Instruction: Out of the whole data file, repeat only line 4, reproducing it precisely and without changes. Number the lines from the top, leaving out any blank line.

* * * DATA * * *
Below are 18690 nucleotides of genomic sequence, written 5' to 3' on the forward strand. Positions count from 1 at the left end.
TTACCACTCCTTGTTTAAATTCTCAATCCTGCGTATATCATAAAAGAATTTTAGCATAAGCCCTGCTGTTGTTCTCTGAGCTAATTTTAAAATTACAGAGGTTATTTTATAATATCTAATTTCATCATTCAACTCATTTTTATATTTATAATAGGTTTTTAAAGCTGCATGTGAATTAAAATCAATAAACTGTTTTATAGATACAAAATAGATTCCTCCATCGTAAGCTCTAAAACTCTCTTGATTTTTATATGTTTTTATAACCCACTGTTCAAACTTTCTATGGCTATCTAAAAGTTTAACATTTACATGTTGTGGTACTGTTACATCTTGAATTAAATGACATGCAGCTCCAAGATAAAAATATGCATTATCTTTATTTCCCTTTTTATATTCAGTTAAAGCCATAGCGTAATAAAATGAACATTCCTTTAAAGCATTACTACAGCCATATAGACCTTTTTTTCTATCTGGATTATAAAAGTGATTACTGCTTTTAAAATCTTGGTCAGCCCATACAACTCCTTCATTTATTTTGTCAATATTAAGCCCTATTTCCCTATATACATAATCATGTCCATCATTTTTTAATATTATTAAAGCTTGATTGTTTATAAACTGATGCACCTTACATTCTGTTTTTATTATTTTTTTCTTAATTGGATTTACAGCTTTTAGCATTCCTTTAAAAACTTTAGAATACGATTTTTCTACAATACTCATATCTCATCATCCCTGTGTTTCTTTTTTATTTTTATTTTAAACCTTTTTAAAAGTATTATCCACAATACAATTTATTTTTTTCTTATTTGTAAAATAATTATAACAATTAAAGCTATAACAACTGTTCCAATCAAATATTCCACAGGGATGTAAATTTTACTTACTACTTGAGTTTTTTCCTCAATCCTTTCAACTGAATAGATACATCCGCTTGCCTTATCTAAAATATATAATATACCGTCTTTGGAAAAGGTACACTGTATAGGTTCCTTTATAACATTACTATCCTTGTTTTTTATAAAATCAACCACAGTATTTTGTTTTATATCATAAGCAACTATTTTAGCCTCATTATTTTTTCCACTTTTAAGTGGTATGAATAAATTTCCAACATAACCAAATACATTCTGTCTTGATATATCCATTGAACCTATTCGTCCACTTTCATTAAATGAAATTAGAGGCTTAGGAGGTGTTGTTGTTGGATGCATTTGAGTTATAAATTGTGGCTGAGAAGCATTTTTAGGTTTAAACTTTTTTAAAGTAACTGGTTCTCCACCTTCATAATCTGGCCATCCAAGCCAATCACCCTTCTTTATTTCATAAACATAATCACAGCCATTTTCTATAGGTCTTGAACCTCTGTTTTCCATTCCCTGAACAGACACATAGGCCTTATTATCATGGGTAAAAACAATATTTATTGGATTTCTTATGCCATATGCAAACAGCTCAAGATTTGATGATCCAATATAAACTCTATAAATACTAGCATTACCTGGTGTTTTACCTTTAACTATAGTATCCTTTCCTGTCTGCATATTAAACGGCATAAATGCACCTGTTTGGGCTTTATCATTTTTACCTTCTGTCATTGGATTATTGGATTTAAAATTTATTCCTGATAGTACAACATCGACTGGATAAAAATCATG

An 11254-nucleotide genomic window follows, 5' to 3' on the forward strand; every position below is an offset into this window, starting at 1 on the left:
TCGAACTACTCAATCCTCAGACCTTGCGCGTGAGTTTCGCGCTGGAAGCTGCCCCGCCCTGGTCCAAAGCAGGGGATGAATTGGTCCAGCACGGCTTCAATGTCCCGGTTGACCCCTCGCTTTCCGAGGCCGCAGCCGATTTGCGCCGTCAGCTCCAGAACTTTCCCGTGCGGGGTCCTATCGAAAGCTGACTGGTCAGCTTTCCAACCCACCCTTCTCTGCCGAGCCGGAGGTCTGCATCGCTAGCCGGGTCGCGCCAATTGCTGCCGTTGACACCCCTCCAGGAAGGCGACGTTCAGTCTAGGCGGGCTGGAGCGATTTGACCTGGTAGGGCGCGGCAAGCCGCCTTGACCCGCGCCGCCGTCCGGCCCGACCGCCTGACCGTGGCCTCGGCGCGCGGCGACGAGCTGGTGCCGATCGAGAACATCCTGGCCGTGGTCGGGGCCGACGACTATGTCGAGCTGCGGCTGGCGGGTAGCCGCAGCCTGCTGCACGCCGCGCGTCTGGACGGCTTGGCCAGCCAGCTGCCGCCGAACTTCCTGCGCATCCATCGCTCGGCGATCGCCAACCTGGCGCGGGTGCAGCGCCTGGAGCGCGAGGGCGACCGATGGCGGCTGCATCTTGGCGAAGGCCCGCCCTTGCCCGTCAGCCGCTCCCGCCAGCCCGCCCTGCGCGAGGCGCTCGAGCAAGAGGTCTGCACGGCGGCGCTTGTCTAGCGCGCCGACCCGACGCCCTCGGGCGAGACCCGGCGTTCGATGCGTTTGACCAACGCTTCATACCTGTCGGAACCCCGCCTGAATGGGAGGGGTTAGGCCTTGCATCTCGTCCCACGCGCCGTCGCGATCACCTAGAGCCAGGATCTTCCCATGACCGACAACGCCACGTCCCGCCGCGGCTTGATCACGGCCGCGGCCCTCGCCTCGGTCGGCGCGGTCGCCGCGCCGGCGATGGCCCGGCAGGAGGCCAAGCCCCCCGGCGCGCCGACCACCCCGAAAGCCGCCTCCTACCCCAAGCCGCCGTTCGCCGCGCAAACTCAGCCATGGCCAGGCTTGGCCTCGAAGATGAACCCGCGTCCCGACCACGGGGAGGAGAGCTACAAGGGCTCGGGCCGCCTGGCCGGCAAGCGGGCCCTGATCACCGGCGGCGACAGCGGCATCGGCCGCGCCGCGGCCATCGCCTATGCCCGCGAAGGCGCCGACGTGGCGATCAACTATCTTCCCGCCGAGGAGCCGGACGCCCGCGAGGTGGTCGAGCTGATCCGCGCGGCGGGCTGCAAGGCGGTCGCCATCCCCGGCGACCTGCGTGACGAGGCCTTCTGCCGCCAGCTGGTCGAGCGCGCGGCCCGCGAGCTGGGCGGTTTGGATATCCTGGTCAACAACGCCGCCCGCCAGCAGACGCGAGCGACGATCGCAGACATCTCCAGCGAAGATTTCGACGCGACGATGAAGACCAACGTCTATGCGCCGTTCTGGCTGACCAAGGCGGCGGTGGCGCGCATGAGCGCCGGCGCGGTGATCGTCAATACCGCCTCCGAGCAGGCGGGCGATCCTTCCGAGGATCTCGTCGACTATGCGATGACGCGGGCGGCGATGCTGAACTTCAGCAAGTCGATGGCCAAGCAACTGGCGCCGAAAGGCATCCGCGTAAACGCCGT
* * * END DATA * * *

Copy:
TCGAACTACTCAATCCTCAGACCTTGCGCGTGAGTTTCGCGCTGGAAGCTGCCCCGCCCTGGTCCAAAGCAGGGGATGAATTGGTCCAGCACGGCTTCAATGTCCCGGTTGACCCCTCGCTTTCCGAGGCCGCAGCCGATTTGCGCCGTCAGCTCCAGAACTTTCCCGTGCGGGGTCCTATCGAAAGCTGACTGGTCAGCTTTCCAACCCACCCTTCTCTGCCGAGCCGGAGGTCTGCATCGCTAGCCGGGTCGCGCCAATTGCTGCCGTTGACACCCCTCCAGGAAGGCGACGTTCAGTCTAGGCGGGCTGGAGCGATTTGACCTGGTAGGGCGCGGCAAGCCGCCTTGACCCGCGCCGCCGTCCGGCCCGACCGCCTGACCGTGGCCTCGGCGCGCGGCGACGAGCTGGTGCCGATCGAGAACATCCTGGCCGTGGTCGGGGCCGACGACTATGTCGAGCTGCGGCTGGCGGGTAGCCGCAGCCTGCTGCACGCCGCGCGTCTGGACGGCTTGGCCAGCCAGCTGCCGCCGAACTTCCTGCGCATCCATCGCTCGGCGATCGCCAACCTGGCGCGGGTGCAGCGCCTGGAGCGCGAGGGCGACCGATGGCGGCTGCATCTTGGCGAAGGCCCGCCCTTGCCCGTCAGCCGCTCCCGCCAGCCCGCCCTGCGCGAGGCGCTCGAGCAAGAGGTCTGCACGGCGGCGCTTGTCTAGCGCGCCGACCCGACGCCCTCGGGCGAGACCCGGCGTTCGATGCGTTTGACCAACGCTTCATACCTGTCGGAACCCCGCCTGAATGGGAGGGGTTAGGCCTTGCATCTCGTCCCACGCGCCGTCGCGATCACCTAGAGCCAGGATCTTCCCATGACCGACAACGCCACGTCCCGCCGCGGCTTGATCACGGCCGCGGCCCTCGCCTCGGTCGGCGCGGTCGCCGCGCCGGCGATGGCCCGGCAGGAGGCCAAGCCCCCCGGCGCGCCGACCACCCCGAAAGCCGCCTCCTACCCCAAGCCGCCGTTCGCCGCGCAAACTCAGCCATGGCCAGGCTTGGCCTCGAAGATGAACCCGCGTCCCGACCACGGGGAGGAGAGCTACAAGGGCTCGGGCCGCCTGGCCGGCAAGCGGGCCCTGATCACCGGCGGCGACAGCGGCATCGGCCGCGCCGCGGCCATCGCCTATGCCCGCGAAGGCGCCGACGTGGCGATCAACTATCTTCCCGCCGAGGAGCCGGACGCCCGCGAGGTGGTCGAGCTGATCCGCGCGGCGGGCTGCAAGGCGGTCGCCATCCCCGGCGACCTGCGTGACGAGGCCTTCTGCCGCCAGCTGGTCGAGCGCGCGGCCCGCGAGCTGGGCGGTTTGGATATCCTGGTCAACAACGCCGCCCGCCAGCAGACGCGAGCGACGATCGCAGACATCTCCAGCGAAGATTTCGACGCGACGATGAAGACCAACGTCTATGCGCCGTTCTGGCTGACCAAGGCGGCGGTGGCGCGCATGAGCGCCGGCGCGGTGATCGTCAATACCGCCTCCGAGCAGGCGGGCGATCCTTCCGAGGATCTCGTCGACTATGCGATGACGCGGGCGGCGATGCTGAACTTCAGCAAGTCGATGGCCAAGCAACTGGCGCCGAAAGGCATCCGCGTAAACGCCGT